For me the question boils down to whether it is effective (pragmatist that I am).  And I don’t know the answer to that.  Where do you stand?


How do people come to church?

Last night I watched the latest episode of Fleabag, where the title character goes to church because she fancies the priest, whilst not believing.

I wonder what your take on this is?  I am quite used to the fact that people initially come to church for all sorts of reasons and I don’t have a problem with it at all.

In fact I know a bishop and a priest who both started going to church for two reasons:

  1. To prove that it was all wrong
  2. Because they fancied other people who went

Having got there they discovered there was more to it and stayed.

Church is not a holy huddle for the perfect (OK, so I’m not a Calvinist), indeed my training incumbent used to say that every church should have a big notice over the door saying “sinners only”.  People come to church for all sorts of reasons and that is good.

What is Evangelism

Recently General Synod spent a good deal of time debating Evangelism – and what is not to like?  Well, a number of people were concerned that what was meant was too focused on getting the initial sale and not enough on repeat business (my words).  So here and here.

In any sales process there is a funnel – lots of people get fed in at the top but only a few  become customers.

Microsoft Word - The Purchase Funnel.docx

I used to work in a business which was looking for repeat customers.  It wasn’t a supermarket, but that is a good example.  The reason that supermarkets, and online ones in particular, are so keen to get you to buy from them is the potential for repeat business.  There are all sorts of incentives to buy from them again, from the explicit (money off vouchers on future purchases) to the implicit (you know your way round the physical or online store).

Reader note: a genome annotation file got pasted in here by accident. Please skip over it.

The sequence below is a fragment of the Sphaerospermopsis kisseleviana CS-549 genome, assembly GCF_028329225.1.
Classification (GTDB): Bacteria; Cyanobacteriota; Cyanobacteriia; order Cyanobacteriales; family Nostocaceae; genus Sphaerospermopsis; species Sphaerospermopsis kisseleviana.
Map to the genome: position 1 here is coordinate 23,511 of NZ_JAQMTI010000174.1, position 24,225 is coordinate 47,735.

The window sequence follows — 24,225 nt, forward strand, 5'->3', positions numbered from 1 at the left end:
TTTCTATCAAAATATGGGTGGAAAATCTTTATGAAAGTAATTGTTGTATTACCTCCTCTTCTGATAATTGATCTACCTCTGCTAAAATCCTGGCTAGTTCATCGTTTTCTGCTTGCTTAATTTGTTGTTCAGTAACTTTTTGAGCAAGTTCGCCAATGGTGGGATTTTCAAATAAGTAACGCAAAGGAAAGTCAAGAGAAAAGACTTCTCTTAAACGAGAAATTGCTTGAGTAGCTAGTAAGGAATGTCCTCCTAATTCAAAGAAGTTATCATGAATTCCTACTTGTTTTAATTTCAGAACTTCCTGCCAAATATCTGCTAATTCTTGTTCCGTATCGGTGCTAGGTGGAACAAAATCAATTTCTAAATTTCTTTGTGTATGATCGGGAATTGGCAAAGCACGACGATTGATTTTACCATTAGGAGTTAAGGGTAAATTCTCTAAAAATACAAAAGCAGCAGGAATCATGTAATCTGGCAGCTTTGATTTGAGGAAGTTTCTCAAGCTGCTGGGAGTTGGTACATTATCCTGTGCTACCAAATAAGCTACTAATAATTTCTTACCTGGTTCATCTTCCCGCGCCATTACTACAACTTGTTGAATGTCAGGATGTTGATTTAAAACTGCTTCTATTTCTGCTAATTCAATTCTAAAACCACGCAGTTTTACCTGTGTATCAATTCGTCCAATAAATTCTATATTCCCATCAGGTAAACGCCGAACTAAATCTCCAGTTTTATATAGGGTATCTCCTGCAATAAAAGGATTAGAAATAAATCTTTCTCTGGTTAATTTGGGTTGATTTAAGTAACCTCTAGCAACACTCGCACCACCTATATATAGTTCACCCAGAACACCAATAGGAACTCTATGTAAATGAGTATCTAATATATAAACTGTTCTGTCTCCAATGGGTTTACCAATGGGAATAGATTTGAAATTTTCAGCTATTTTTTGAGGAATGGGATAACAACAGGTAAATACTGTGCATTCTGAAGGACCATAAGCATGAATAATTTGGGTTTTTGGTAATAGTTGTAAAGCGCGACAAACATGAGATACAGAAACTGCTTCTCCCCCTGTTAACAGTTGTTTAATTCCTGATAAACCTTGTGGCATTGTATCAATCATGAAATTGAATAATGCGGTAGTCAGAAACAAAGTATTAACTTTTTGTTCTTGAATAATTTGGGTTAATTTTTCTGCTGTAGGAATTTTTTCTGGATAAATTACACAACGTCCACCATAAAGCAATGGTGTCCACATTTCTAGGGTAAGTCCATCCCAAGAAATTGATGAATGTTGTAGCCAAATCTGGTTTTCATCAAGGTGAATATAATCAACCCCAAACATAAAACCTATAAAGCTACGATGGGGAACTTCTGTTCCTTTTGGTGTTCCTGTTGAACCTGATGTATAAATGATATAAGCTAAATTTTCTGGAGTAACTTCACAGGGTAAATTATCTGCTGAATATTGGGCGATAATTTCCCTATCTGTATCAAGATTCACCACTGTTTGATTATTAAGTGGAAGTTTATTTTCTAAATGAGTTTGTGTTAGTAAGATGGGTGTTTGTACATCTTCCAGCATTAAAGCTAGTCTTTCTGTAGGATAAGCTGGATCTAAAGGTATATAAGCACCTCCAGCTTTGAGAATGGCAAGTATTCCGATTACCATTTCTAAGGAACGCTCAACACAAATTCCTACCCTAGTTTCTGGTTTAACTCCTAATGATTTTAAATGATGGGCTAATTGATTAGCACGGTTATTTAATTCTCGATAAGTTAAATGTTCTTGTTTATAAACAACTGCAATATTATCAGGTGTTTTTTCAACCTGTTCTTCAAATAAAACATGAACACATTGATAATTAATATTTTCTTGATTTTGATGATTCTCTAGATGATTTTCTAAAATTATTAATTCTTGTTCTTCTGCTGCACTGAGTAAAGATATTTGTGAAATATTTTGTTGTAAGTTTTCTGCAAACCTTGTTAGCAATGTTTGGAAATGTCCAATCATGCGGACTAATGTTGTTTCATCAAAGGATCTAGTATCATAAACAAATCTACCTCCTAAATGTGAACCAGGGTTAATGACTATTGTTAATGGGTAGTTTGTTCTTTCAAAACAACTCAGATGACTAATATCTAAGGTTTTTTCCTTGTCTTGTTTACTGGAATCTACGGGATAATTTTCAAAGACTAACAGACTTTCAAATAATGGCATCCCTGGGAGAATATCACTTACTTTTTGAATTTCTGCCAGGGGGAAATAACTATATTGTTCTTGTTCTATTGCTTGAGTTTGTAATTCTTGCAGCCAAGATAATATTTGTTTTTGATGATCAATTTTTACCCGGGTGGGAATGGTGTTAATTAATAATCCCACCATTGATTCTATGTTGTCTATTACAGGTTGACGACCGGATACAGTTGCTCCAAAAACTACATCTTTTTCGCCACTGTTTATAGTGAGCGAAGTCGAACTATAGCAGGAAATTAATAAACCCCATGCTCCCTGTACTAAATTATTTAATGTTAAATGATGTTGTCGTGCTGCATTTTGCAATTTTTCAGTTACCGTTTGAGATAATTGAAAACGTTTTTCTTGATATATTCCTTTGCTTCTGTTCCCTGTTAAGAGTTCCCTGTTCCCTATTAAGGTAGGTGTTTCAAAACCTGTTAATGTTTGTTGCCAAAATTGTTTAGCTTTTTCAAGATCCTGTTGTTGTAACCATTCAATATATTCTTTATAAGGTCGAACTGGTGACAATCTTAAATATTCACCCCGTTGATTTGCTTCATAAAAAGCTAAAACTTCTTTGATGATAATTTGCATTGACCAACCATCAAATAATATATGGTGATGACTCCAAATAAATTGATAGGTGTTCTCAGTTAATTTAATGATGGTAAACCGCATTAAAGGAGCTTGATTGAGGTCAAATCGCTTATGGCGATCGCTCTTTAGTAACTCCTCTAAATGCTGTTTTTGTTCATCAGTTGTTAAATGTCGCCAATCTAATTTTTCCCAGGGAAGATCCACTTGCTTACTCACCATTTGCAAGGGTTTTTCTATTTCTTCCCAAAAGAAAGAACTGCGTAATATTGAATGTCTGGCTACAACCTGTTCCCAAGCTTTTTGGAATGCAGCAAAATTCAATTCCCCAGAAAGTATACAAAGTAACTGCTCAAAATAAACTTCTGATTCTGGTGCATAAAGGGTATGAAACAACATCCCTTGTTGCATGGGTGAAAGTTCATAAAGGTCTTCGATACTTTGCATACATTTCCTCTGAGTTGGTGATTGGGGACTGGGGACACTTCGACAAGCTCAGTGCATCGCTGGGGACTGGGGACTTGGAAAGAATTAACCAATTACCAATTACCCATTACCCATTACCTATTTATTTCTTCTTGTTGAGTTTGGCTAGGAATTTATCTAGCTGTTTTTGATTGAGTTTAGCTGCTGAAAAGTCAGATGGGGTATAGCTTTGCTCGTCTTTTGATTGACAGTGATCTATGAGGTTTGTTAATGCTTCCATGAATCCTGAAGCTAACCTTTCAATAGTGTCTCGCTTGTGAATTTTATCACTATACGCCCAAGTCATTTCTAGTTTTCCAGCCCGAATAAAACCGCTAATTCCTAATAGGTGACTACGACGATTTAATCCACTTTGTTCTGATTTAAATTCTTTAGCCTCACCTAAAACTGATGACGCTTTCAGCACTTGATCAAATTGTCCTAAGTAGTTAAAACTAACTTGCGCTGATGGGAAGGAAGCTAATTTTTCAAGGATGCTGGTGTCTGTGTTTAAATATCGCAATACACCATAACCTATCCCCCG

1.2 million people have done an Alpha course in the UK, but average Sunday attendance is about 722,000.  This isn’t knocking Alpha courses; we have the same problem in this parish – people come to a seekers course but drop off at varying stages through the process.

Most of the emphasis on Evangelism appears to be on getting people in the first place.  I would want to suggest that increasing the retention rate would be a better area of focus.  Something is drawing people in and they become enthusiastic, but they do not stay that way.

What is needed is a successful Beta course (there have been a number of attempts, some even called Beta Course!), but this appears to be a difficult nut to crack as they have existed for 15 years or more, but haven’t had the traction of Alpha.

What seems to me to be successful are the relationships built, but if you are running lots of the courses you need lots of people to build relationships – almost in an apprenticeship style.  Recruiting lots of apprentices when you don’t have the master craftsworkers to train them is surely a waste of time?

“Worship … needs to be the best it possibly can be” – Really?

worship is a unique one-off never to be repeated beautiful offering, and so needs to be the best it possibly can be

I recently saw this quote and initially found myself wanting to challenge it.  Having revisited it I find myself almost letting it off the hook because of the “possibly”.